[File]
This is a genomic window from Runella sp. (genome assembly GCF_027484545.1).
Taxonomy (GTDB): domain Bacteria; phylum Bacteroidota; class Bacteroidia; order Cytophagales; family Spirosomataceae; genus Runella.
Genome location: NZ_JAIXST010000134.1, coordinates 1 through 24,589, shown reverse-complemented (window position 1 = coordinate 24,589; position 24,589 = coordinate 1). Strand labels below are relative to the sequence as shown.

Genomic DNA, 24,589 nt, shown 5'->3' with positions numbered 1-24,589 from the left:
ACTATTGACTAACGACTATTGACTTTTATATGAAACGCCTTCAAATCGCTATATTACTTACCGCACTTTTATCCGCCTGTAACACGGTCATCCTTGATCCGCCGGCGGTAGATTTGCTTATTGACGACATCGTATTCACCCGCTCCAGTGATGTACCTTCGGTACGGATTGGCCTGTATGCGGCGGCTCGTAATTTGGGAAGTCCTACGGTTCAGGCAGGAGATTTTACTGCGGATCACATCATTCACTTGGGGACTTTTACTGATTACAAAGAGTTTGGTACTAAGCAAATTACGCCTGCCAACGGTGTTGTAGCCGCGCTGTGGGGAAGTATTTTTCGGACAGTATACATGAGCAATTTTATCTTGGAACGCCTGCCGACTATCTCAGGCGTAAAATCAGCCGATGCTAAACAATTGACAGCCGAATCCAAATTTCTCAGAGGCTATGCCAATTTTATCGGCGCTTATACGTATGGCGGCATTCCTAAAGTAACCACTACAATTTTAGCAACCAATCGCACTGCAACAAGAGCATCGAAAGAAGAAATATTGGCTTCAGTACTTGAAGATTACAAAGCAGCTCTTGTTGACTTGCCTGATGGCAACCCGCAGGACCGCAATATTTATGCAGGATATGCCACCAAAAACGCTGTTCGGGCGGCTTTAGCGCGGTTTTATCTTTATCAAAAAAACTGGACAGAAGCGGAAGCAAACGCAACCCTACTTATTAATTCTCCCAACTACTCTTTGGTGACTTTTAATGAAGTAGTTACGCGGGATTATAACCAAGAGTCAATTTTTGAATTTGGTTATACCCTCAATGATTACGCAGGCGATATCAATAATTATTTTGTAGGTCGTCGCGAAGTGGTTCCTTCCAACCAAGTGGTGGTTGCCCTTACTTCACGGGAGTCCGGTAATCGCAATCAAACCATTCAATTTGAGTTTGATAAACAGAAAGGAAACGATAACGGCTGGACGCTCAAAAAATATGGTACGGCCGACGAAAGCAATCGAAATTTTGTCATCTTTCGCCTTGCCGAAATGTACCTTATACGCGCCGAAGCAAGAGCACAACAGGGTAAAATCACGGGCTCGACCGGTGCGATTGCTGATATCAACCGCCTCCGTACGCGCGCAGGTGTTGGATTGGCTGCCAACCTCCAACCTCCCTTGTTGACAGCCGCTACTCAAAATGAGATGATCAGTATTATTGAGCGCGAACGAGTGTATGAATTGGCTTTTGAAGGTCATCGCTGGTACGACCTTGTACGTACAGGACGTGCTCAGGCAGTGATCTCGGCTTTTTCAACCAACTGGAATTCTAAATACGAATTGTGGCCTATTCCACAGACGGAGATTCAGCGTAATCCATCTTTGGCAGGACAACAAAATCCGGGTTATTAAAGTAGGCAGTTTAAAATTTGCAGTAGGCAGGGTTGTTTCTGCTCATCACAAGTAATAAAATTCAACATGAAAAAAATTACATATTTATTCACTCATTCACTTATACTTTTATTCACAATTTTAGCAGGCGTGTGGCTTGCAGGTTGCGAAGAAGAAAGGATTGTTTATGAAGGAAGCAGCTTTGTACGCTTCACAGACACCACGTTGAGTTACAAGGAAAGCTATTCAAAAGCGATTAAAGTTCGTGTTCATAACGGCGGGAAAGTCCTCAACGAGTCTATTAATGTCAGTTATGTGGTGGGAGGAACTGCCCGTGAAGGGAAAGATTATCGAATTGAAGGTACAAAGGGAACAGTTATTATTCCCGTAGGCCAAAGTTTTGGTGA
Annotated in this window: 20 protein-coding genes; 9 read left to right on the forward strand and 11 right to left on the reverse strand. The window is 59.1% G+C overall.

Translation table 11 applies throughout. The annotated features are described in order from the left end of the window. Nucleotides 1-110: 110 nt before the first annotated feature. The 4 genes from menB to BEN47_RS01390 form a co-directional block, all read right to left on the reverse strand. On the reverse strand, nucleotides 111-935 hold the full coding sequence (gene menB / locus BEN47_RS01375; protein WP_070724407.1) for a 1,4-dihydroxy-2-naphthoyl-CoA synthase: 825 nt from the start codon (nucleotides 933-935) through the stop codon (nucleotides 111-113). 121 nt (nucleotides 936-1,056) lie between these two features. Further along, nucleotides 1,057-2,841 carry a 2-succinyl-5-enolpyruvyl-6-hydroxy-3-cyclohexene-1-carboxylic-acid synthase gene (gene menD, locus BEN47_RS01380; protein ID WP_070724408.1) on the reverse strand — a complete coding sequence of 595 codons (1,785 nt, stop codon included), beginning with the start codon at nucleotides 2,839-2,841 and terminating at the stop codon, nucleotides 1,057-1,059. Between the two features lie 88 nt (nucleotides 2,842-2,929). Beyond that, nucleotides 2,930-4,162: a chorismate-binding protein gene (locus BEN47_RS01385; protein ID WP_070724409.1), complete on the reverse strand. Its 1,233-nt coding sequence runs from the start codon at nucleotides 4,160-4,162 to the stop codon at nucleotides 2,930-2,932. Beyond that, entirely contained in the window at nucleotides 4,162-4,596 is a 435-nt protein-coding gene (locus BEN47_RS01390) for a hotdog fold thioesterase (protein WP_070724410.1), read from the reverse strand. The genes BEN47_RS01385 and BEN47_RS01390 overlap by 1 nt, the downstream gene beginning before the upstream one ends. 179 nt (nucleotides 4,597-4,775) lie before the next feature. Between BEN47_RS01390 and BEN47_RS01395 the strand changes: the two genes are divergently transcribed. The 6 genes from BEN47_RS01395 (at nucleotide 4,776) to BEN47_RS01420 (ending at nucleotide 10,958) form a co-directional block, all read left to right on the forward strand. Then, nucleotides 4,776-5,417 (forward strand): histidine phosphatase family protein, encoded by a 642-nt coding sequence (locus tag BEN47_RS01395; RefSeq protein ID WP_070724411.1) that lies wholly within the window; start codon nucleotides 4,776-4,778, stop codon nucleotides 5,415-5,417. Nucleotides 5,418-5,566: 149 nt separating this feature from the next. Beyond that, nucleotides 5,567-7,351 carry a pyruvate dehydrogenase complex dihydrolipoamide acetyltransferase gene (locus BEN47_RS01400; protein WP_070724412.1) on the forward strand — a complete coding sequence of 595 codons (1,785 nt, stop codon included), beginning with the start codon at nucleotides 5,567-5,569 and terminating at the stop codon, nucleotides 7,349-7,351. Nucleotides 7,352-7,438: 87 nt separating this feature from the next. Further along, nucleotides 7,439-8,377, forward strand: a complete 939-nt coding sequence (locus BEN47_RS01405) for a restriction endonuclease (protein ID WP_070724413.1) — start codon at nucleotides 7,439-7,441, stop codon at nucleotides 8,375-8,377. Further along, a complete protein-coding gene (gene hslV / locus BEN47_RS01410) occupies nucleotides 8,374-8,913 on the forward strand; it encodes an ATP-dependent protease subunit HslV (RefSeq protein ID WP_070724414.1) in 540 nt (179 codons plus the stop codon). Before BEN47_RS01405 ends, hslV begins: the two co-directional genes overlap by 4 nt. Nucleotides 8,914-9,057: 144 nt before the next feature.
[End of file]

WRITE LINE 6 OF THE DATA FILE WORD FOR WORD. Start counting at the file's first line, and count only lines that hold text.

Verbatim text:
Annotated in this window: 20 protein-coding genes; 9 read left to right on the forward strand and 11 right to left on the reverse strand. The window is 59.1% G+C overall.